New selective biosensor made using synthetic biology
The presence of salt provides a persistent challenge, as fluctuations in salt concentrations affect the selectivity and sensitivity of biosensors…
Researchers have developed nanotube biosensors using synthetic biology, which improves their sensing capabilities in complex biofluids.
Through the use of biosensors, biological molecules in air, water and blood can be detected. Biosensors are used in drug development, biological research and medical diagnosis.
Biosensors currently being developed are made of single-walled carbon nanotubes, where near-infrared light emission of the nanotube is within the optical transparency of biological materials, and as such water, blood and skin do not absorb the emitted light. Thus, this type of nanotube is ideal for implantable applications, meaning they can be placed under the skin without having the need of electrical contacts piercing through.
However, the presence of salt in biofluids provides a persistent challenge, as fluctuations in salt concentrations affect the selectivity and sensitivity of the single-walled carbon nanotube optical biosensors.
Scientists at Ecole Polytechnique Federale De Lausanne (EPFL), Switzerland, looked to develop biosensors that overcome some of these challenges. The team engineered stable optical nanotube sensors using synthetic biology. The use of synthetic biology increases the stability of the biosensors, making them more appropriate for use in complex fluids, such as blood and urine.
Assistant Professor Ardemis Boghossian said, “What we did was wrap nanotubes with ‘xeno’ nucleic acids (XNA), or synthetic DNA that can tolerate the variation in salt concentrations that our bodies naturally undergo, to deliver a more stable signal.”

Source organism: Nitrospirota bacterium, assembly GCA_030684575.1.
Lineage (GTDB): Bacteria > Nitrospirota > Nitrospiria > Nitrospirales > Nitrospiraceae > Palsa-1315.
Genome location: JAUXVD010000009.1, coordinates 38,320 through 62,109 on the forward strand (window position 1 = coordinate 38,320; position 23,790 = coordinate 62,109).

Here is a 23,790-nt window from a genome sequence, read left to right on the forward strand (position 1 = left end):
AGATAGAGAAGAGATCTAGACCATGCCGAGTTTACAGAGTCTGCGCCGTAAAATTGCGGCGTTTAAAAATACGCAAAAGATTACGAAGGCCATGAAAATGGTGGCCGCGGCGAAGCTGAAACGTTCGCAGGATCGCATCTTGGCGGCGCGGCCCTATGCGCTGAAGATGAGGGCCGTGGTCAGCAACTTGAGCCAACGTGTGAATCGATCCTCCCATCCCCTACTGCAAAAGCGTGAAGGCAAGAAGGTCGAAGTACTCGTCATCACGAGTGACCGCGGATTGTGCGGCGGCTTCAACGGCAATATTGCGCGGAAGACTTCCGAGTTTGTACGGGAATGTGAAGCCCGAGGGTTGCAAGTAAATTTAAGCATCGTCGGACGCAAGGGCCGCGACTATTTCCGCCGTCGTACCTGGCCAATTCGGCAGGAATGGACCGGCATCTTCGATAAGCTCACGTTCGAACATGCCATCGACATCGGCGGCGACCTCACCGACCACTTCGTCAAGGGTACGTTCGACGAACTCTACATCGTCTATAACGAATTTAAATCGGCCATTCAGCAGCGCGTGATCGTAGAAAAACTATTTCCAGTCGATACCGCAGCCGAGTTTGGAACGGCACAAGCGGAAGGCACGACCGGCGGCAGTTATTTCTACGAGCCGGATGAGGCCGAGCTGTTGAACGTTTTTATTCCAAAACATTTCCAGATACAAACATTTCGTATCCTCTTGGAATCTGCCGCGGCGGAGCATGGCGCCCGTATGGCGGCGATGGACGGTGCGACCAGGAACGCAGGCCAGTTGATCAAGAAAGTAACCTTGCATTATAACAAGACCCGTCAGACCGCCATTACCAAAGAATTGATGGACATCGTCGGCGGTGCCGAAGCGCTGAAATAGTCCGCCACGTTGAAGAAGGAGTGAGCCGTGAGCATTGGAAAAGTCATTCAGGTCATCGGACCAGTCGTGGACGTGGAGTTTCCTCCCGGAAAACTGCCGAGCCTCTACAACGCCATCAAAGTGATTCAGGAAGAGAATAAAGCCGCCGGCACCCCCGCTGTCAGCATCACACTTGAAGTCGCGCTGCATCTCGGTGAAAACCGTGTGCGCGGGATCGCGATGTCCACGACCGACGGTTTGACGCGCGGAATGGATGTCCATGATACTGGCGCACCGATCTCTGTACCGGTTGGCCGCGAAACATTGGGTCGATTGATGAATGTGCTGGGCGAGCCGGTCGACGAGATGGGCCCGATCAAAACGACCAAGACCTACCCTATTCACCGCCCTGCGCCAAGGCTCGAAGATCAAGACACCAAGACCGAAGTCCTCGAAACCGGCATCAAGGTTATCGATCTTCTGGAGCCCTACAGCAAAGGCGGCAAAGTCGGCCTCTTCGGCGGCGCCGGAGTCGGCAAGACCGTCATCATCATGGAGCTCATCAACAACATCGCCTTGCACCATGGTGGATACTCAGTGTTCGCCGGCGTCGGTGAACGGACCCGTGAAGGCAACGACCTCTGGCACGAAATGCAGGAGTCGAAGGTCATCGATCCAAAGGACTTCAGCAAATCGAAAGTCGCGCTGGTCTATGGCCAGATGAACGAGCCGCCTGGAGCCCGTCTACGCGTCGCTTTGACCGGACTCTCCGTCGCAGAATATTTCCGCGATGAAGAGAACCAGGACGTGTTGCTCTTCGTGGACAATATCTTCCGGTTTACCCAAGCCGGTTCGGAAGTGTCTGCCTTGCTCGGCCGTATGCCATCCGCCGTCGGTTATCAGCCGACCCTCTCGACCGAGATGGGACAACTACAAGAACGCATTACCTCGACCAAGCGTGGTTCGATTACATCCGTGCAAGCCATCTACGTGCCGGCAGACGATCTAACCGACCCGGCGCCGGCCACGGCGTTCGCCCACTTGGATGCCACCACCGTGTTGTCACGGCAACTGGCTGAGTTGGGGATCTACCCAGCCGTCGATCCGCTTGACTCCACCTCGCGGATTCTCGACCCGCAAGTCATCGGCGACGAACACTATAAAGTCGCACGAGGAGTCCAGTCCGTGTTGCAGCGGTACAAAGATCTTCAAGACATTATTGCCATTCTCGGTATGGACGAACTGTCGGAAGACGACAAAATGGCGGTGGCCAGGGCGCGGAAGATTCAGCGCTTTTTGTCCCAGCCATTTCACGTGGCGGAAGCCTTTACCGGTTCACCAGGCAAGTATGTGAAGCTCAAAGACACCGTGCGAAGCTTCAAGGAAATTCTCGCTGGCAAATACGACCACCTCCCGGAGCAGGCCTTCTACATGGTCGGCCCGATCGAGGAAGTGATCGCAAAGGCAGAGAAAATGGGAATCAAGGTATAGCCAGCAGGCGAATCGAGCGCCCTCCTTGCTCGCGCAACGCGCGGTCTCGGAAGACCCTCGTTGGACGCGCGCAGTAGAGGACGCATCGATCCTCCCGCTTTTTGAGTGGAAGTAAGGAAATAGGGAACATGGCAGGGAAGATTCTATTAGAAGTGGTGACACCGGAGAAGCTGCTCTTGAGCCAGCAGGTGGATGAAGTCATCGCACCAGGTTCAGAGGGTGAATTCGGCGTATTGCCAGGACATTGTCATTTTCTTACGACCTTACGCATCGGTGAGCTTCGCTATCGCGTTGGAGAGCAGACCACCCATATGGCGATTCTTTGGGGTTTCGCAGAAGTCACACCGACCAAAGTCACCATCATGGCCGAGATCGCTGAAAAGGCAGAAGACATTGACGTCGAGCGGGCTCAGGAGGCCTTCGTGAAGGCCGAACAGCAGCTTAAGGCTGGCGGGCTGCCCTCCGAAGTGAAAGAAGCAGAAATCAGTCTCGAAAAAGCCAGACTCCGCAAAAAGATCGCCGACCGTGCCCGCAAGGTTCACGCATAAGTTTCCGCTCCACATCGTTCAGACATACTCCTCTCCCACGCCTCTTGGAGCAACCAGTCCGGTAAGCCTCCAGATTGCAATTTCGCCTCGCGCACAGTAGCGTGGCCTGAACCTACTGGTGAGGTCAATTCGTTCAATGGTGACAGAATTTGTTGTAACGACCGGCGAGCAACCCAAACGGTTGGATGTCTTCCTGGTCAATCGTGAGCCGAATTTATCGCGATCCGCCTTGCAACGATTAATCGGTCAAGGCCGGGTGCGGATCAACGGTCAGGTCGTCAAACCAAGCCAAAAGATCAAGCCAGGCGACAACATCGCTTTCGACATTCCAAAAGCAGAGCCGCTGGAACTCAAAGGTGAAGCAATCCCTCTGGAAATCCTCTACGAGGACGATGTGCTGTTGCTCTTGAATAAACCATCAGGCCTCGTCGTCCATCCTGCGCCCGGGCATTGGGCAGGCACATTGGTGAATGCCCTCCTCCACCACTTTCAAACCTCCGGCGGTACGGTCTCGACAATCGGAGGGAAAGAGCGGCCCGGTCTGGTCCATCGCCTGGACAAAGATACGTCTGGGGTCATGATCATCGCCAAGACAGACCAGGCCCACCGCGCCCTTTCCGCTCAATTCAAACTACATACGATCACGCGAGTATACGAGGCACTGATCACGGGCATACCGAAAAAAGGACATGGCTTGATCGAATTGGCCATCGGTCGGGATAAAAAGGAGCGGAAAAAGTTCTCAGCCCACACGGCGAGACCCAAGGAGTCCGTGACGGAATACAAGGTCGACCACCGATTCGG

The team investigated various levels of ion concentrations within the physiological range found in biofluids. Through monitoring the intensity of the signal from the nanotube, and shifting the signal’s wavelength, the researchers verified that the biosensors presented greater stability over a larger range of salt concentrations than traditionally used DNA sensors.
“This is really the first time a true synthetic biology approach is being used in the field of nanotube optics,” says Dr Boghossian. “We think these results are encouraging for developing the next generation of optical biosensors that are more promising for implantable sensing applications such as continuous monitoring.”
The team also adds that the growing need for continuous, real-time monitoring of biomarkers in disease is driving efforts for the development of portable and efficient biosensors.
The study is published in the Journal of Physical Chemistry Letters.